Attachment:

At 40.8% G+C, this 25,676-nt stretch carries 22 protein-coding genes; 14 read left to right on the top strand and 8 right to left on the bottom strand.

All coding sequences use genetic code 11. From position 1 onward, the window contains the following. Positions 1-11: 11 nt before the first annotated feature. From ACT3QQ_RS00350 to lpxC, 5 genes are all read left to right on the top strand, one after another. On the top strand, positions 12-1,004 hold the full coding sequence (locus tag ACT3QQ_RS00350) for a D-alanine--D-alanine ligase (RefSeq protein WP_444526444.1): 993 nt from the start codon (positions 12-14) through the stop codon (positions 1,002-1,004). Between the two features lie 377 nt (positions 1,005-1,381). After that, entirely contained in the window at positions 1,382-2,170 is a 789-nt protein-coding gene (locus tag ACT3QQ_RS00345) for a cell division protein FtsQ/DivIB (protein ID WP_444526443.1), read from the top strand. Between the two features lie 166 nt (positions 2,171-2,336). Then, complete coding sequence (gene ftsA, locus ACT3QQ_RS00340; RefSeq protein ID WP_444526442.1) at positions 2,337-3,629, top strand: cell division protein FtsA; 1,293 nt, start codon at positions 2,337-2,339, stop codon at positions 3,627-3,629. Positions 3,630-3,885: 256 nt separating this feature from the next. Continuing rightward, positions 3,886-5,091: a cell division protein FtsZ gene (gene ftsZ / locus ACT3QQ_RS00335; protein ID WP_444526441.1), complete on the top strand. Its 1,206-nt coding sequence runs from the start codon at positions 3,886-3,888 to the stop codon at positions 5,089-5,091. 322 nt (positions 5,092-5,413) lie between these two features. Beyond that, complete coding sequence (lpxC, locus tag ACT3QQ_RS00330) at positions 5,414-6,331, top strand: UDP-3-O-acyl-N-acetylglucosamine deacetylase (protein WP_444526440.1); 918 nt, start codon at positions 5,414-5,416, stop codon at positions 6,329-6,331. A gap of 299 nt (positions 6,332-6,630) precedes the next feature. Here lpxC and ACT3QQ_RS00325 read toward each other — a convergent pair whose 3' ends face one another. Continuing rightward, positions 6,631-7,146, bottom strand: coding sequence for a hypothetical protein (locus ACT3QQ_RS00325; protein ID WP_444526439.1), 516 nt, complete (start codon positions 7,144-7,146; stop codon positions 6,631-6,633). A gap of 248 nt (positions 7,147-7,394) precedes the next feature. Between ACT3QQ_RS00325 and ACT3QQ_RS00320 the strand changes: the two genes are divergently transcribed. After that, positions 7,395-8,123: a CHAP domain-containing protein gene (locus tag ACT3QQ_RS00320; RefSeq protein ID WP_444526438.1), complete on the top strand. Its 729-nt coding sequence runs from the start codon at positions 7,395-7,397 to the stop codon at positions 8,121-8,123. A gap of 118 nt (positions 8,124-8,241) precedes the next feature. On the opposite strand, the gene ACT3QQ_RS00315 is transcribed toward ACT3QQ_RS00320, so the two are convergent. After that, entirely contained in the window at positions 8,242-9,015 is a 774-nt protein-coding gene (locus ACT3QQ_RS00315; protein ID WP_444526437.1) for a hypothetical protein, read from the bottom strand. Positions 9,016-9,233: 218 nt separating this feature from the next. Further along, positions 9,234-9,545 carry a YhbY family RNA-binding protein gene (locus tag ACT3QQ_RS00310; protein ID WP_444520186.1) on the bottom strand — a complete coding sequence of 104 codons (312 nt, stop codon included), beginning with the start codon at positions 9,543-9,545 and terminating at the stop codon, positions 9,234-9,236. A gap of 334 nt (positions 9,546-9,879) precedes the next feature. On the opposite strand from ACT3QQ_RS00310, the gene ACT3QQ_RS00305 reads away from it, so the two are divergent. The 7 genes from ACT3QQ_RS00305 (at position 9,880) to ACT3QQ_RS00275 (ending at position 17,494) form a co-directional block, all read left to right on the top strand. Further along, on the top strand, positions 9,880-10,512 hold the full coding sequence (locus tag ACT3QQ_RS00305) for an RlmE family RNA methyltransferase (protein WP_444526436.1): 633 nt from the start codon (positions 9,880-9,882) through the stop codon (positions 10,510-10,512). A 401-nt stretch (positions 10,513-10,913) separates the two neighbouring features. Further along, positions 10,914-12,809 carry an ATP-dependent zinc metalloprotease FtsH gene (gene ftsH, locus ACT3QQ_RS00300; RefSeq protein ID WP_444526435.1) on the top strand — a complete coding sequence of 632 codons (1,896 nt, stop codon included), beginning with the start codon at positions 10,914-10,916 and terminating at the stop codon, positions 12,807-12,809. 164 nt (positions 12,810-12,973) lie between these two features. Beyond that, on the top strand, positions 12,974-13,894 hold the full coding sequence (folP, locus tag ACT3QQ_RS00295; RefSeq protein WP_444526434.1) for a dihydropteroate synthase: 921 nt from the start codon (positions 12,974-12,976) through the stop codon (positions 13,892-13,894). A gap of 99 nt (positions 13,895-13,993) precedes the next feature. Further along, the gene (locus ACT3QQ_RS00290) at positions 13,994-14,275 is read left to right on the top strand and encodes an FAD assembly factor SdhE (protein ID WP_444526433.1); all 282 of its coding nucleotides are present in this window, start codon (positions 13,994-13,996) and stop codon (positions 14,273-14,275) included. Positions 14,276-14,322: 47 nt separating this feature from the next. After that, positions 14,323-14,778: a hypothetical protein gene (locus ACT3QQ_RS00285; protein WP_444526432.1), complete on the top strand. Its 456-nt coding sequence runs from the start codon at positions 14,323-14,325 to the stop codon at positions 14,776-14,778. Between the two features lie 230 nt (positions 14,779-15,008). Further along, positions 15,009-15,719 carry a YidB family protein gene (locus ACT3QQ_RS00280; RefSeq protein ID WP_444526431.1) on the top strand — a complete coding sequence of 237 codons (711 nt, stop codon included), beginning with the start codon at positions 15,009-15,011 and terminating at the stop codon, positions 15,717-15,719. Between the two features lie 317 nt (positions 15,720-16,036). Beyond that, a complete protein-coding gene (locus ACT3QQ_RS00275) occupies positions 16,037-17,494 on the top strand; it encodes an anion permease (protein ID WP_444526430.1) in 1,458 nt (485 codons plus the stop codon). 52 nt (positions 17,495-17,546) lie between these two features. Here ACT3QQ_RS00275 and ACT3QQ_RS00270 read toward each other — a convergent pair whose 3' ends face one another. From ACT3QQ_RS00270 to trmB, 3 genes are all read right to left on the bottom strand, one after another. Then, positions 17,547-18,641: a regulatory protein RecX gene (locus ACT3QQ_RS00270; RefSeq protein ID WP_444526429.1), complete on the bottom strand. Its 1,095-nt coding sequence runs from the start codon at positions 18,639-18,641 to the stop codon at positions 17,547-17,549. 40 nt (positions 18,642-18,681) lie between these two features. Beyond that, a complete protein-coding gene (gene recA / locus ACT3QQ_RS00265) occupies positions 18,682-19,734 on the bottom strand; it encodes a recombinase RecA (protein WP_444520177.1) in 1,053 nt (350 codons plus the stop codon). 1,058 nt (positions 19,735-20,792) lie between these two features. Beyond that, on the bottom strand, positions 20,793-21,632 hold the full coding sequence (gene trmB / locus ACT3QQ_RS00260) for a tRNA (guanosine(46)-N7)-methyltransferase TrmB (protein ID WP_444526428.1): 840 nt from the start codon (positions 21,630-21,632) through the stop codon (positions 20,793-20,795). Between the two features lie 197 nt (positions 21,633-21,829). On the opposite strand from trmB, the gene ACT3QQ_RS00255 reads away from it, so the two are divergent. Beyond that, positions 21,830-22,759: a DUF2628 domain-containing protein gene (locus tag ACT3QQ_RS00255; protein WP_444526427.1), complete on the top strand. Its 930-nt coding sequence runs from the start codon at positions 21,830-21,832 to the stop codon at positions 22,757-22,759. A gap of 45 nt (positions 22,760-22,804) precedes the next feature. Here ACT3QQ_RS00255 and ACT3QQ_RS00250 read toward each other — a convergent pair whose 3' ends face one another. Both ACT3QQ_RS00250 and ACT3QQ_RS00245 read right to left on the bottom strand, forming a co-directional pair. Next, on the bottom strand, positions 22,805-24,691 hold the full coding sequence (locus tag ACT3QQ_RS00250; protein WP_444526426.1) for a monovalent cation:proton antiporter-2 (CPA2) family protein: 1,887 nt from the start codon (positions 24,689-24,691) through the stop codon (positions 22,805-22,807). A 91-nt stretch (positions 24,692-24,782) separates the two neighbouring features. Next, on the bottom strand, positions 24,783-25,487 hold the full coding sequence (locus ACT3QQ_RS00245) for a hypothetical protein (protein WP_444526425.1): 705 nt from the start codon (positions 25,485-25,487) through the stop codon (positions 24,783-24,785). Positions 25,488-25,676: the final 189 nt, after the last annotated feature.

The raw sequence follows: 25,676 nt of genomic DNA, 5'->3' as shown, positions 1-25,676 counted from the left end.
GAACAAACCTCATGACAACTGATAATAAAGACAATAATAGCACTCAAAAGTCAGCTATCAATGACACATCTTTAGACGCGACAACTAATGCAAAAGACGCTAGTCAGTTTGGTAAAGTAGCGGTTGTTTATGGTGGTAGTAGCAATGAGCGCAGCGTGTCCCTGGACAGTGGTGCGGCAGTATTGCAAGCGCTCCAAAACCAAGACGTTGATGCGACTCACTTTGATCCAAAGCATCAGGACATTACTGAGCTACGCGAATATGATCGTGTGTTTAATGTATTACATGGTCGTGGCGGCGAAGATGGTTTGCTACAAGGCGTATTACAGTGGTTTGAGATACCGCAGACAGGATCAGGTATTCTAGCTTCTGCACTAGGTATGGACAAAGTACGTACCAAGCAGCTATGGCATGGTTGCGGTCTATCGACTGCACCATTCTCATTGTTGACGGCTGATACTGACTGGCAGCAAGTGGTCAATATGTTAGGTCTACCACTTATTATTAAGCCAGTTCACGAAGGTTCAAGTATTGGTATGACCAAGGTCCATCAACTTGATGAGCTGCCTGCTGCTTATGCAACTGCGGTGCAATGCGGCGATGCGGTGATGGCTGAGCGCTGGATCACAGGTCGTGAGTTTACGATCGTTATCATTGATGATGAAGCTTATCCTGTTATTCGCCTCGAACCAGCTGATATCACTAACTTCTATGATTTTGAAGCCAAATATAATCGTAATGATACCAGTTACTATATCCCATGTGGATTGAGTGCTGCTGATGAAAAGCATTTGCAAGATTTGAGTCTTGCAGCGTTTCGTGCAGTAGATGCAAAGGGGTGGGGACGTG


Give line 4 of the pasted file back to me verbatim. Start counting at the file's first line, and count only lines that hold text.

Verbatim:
GAACAAACCTCATGACAACTGATAATAAAGACAATAATAGCACTCAAAAGTCAGCTATCAATGACACATCTTTAGACGCGACAACTAATGCAAAAGACGCTAGTCAGTTTGGTAAAGTAGCGGTTGTTTATGGTGGTAGTAGCAATGAGCGCAGCGTGTCCCTGGACAGTGGTGCGGCAGTATTGCAAGCGCTCCAAAACCAAGACGTTGATGCGACTCACTTTGATCCAAAGCATCAGGACATTACTGAGCTACGCGAATATGATCGTGTGTTTAATGTATTACATGGTCGTGGCGGCGAAGATGGTTTGCTACAAGGCGTATTACAGTGGTTTGAGATACCGCAGACAGGATCAGGTATTCTAGCTTCTGCACTAGGTATGGACAAAGTACGTACCAAGCAGCTATGGCATGGTTGCGGTCTATCGACTGCACCATTCTCATTGTTGACGGCTGATACTGACTGGCAGCAAGTGGTCAATATGTTAGGTCTACCACTTATTATTAAGCCAGTTCACGAAGGTTCAAGTATTGGTATGACCAAGGTCCATCAACTTGATGAGCTGCCTGCTGCTTATGCAACTGCGGTGCAATGCGGCGATGCGGTGATGGCTGAGCGCTGGATCACAGGTCGTGAGTTTACGATCGTTATCATTGATGATGAAGCTTATCCTGTTATTCGCCTCGAACCAGCTGATATCACTAACTTCTATGATTTTGAAGCCAAATATAATCGTAATGATACCAGTTACTATATCCCATGTGGATTGAGTGCTGCTGATGAAAAGCATTTGCAAGATTTGAGTCTTGCAGCGTTTCGTGCAGTAGATGCAAAGGGGTGGGGACGTG